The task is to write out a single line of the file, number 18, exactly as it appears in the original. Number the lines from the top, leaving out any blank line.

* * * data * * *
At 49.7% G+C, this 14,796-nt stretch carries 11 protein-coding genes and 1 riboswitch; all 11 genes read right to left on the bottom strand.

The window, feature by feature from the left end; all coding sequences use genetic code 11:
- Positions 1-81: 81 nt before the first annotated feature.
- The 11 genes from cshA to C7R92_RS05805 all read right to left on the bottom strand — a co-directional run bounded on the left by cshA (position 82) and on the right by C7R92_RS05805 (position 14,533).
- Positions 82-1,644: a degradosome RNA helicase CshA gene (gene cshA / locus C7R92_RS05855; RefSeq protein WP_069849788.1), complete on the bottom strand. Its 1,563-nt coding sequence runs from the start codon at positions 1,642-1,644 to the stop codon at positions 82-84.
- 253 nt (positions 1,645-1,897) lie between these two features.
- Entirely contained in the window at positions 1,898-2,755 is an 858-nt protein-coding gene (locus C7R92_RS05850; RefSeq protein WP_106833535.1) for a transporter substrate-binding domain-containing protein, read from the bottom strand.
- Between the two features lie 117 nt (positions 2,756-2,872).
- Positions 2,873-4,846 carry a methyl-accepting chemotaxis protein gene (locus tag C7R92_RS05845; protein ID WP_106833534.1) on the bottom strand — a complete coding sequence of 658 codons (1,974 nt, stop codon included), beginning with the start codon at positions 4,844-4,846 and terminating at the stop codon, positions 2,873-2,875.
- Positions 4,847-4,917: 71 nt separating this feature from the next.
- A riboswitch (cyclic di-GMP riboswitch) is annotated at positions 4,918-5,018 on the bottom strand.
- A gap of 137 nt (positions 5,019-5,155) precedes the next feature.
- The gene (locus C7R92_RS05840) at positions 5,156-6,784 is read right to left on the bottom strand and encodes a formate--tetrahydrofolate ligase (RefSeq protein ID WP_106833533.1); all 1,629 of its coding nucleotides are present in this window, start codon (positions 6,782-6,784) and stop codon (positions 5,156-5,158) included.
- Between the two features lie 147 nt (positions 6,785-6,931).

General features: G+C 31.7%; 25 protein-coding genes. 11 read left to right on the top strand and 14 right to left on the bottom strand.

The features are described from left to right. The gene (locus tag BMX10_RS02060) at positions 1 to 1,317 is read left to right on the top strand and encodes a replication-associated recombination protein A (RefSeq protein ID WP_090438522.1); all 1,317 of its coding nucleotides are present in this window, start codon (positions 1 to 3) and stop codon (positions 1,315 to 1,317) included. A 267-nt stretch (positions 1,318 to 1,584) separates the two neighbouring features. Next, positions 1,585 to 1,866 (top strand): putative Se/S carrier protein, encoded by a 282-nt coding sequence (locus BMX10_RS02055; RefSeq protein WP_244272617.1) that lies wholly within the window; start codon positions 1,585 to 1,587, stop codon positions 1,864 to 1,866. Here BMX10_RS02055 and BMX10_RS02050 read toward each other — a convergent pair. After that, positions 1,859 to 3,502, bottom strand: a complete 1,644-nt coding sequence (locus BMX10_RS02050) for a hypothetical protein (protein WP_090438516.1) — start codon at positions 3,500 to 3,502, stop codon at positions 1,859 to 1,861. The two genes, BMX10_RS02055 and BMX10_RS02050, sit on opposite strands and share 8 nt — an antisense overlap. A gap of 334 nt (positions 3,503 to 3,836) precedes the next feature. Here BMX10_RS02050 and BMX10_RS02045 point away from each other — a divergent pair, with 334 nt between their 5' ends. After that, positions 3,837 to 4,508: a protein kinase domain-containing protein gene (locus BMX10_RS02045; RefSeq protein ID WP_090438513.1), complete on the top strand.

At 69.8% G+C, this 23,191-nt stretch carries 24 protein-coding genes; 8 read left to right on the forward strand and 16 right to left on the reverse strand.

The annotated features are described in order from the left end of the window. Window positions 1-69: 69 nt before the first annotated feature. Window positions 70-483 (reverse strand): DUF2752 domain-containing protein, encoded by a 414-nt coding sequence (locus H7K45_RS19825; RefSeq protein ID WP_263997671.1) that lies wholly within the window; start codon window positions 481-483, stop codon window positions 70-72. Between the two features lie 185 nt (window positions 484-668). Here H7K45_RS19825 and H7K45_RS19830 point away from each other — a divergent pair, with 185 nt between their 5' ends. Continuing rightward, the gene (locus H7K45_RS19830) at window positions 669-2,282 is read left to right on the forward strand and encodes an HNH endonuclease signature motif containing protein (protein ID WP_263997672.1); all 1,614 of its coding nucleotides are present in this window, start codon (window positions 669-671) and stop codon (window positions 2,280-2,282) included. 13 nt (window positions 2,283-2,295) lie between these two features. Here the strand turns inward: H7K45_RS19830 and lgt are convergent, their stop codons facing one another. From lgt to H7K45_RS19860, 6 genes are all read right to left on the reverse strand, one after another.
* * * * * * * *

The annotated features are described in order from the left end of the window. Window positions 1-69: 69 nt before the first annotated feature. Window positions 70-483 (reverse strand): DUF2752 domain-containing protein, encoded by a 414-nt coding sequence (locus H7K45_RS19825; RefSeq protein ID WP_263997671.1) that lies wholly within the window; start codon window positions 481-483, stop codon window positions 70-72. Between the two features lie 185 nt (window positions 484-668). Here H7K45_RS19825 and H7K45_RS19830 point away from each other — a divergent pair, with 185 nt between their 5' ends. Continuing rightward, the gene (locus H7K45_RS19830) at window positions 669-2,282 is read left to right on the forward strand and encodes an HNH endonuclease signature motif containing protein (protein ID WP_263997672.1); all 1,614 of its coding nucleotides are present in this window, start codon (window positions 669-671) and stop codon (window positions 2,280-2,282) included. 13 nt (window positions 2,283-2,295) lie between these two features. Here the strand turns inward: H7K45_RS19830 and lgt are convergent, their stop codons facing one another. From lgt to H7K45_RS19860, 6 genes are all read right to left on the reverse strand, one after another.